AAP Issues Policy On Low-Carbohydrate Diets in Children and Adolescents With or at Risk for Diabetes
21 Sept 2023 • The American Academy of Pediatrics cautions against the use of low-carbohydrate diets for children and adolescents with or at risk of developing diabetes within a new clinical report that cites concerns over how overly restrictive dietary patterns may affect their health.The clinical report, “Low-Carbohydrate Diets in Children and Adolescent With or at Risk for Diabetes” urges families and physicians to focus on reducing children’s consumption of nutrient-poor processed snacks and sugary beverages. Instead, children and teens should continue to eat healthy carbs found in vegetables, fruits, whole grains and legumes.
Low-carbohydrate diets restrict consumption to less than the recommended 45%-65% of total daily calories from carbohydrate. Very low-carbohydrate diets allow 20-50 grams per day, while ketogenic diets generally allow less than 20 grams of carbohydrate per day. Families who choose for their children and adolescents to follow a very low-carbohydrate or ketogenic diet should be monitored closely by a multidisciplinary team, the AAP states.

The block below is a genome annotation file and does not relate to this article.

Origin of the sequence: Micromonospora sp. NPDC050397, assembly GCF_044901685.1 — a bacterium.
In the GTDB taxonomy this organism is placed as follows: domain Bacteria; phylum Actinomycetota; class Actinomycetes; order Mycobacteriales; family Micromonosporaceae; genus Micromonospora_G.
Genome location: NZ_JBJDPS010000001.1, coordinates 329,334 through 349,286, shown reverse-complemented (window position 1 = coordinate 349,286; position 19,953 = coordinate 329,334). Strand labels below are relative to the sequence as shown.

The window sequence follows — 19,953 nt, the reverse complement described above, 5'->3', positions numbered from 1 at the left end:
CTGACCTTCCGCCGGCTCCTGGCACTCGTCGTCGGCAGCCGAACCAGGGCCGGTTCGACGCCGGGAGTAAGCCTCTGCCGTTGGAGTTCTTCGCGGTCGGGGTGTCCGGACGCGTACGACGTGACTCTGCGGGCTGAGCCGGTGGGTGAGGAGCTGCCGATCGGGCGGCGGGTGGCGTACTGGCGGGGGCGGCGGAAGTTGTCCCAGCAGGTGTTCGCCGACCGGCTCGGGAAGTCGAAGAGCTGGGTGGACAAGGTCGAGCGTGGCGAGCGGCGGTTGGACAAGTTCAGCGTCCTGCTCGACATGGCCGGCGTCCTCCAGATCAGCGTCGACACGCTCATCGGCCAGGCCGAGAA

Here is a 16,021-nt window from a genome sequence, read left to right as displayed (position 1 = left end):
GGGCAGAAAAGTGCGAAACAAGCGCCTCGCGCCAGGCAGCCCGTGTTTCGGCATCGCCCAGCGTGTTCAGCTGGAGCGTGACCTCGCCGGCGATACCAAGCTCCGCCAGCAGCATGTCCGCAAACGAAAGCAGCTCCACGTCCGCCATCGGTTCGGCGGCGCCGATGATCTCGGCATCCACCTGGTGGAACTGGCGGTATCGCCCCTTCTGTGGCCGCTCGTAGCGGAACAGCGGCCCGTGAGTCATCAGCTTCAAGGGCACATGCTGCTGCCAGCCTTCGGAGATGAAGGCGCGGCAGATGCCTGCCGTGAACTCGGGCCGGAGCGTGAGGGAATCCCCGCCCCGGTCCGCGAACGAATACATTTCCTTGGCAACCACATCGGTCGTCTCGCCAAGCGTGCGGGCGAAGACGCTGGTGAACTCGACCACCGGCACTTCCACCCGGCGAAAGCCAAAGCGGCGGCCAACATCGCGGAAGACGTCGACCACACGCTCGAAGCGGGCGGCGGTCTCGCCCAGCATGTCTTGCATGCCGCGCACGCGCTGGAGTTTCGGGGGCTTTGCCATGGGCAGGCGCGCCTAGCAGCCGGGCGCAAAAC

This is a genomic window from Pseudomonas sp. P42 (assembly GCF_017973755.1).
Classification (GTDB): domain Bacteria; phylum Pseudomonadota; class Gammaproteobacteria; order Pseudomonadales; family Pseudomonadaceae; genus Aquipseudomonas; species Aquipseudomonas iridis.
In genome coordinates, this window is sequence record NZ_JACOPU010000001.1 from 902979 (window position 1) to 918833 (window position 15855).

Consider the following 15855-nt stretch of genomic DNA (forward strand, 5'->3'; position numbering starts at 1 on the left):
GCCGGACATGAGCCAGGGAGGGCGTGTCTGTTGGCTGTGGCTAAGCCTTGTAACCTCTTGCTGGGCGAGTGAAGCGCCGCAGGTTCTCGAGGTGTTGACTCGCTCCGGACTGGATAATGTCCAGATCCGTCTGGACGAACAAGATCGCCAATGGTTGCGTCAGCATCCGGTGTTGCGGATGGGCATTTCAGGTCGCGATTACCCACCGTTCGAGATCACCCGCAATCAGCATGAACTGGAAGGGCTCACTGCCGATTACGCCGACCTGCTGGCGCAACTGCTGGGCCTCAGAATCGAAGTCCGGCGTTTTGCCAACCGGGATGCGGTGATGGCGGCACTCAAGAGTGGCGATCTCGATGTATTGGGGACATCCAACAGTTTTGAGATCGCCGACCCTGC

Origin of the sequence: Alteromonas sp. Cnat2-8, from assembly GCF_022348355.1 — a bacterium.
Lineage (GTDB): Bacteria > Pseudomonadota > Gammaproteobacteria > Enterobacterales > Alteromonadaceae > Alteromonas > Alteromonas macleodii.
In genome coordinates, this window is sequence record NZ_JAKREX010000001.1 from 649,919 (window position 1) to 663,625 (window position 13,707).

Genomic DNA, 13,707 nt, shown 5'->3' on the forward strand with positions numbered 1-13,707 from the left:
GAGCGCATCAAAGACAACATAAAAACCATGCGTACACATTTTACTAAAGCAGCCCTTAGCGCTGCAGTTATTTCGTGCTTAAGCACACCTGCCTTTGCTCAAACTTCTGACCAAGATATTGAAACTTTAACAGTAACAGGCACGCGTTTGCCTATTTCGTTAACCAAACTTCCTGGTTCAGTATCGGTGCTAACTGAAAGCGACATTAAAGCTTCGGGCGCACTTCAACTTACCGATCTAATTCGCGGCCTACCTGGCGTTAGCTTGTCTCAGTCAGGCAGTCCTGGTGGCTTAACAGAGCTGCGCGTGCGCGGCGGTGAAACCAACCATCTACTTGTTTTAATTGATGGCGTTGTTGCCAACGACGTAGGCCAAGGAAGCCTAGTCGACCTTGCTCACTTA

The AAP also recommends:
- Children aged 4 to 18 years should get 10% to 30% of their total energy intake as protein to support normal growth and development. Another 25% to 35% of energy intake should come from fat, mostly from polyunsaturated and monounsaturated fatty acids and less than 10% from saturated fats. Carbohydrates then provide the remaining 45%-65% energy requirements, with the recommendation that not more than 10% of calories per day come from added sugars.
- Most calories from carbohydrates should come from fruits, vegetables, whole grains, legumes, and dairy products.
- Families of children and adolescents with type 1 diabetes, prediabetes or type 2 diabetes may be counseled to follow a healthy dietary pattern strategy and strive for 60 minutes per day of moderate to vigorous aerobic activity.
- All pediatric patients with diabetes should be followed by a multidisciplinary diabetes care team, as well as their general pediatrician, with communication across disciplines. Dietary recommendations and support can be reinforced broadly.
Source: AAP | Read full story